Architectural Road Trip – Arkansas and Oklahoma

If you love interesting buildings, I put together some ideas that I know about that are within a driving loop.  Picking up a car at XNA near Bentonville, Arkansas would be easy and a little known airline, Allegiant Air, has direct non-stop flights from several secondary markets, but with a very limited schedule.  Many other airlines service XNA.

The new airport in Hollister/Branson is also a good choice depending on what other activities you have in mind for the area.  Nestled in the hills of Hollister and Branson is the College of the Ozarks, a Christian, liberal arts college located on a 1,000-acre campus.  Christian values, hard work and financial responsibility comprise the fundamental building blocks of the “Hard Work U.” experience. The college earns numerous accolades yearly, including being named the #1 Best Value College in the Midwest for 2015 by “U.S. News & World Report.”  While there, you must dine at the Keeter Center, the College’s four-star lodge, restaurant, and conference facility.

In Bentonville, Arkansas, a must see is the new American Art Museum called  Crystal Bridges .  Both the museum and the grounds are winning high praise.  If you are staying in the Bentonville area we recommend you stay at the 21C Museum Hotel.  It is located on the northwest corner of the Bentonville town square and is a short walk to the museum.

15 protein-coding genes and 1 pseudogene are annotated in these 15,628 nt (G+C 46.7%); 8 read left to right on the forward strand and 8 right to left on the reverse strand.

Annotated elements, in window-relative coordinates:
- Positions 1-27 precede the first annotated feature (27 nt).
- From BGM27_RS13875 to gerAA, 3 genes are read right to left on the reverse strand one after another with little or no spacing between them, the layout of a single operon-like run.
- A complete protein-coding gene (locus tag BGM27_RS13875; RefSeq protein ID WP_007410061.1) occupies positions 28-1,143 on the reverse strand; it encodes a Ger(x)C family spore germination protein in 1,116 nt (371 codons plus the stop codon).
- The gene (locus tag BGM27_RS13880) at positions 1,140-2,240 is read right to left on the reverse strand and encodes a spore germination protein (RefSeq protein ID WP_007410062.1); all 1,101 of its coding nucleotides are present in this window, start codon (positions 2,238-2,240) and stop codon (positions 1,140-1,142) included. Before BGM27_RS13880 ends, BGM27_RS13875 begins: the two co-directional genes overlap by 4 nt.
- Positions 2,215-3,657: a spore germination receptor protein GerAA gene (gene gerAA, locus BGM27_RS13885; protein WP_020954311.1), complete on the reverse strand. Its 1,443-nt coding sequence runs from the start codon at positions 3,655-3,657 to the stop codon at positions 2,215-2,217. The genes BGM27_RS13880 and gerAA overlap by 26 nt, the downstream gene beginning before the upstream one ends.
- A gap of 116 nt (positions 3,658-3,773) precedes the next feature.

Continue on to Eureka Springs for a visit to Thorncrown Chapel designed by architect E. Fay Jones.  Eureka Spring Arkansas is a quirky artist community full of B&B’s and spas, the best known historic hotel is the Crescent Hotel (picture below).

Winding up to Bartlesville, Oklahoma takes you from the Ozark Mountains to the edge of the plains where the only skyscraper designed by Frank Lloyd Wright is now a hotel.  Driving across the plains will take you to a wide place in the road called, Medicine Park.  Its claim to fame is unusual round stones.

Meander back to Arkansas and stop by the Post Winery or stop for a meal at Wiederkerh’s, then wind up National Scenic Byway 7 to Harrison and stay at the historic and recently renovated 1929 Hotel Seville.  If time allows detour to the historic town of Hot Springs. Now, the remaining Bathhouse Row structures in Hot Springs National Park are part of a National Historic Landmark District and represent the grandest collection of such bathhouses in North America. Fordyce Bathhouse







The best time to visit would be spring and fall as winters can be very cold and summers very hot.  Find drive times here and weather here. It’s hard to say how many days to allow for this trip as there are so many possible distractions from the Buffalo National River to the call of old Route 66.  This area is known for some of the best routes  for bikers.

Written by Linda Allen (updated 02/25/2014)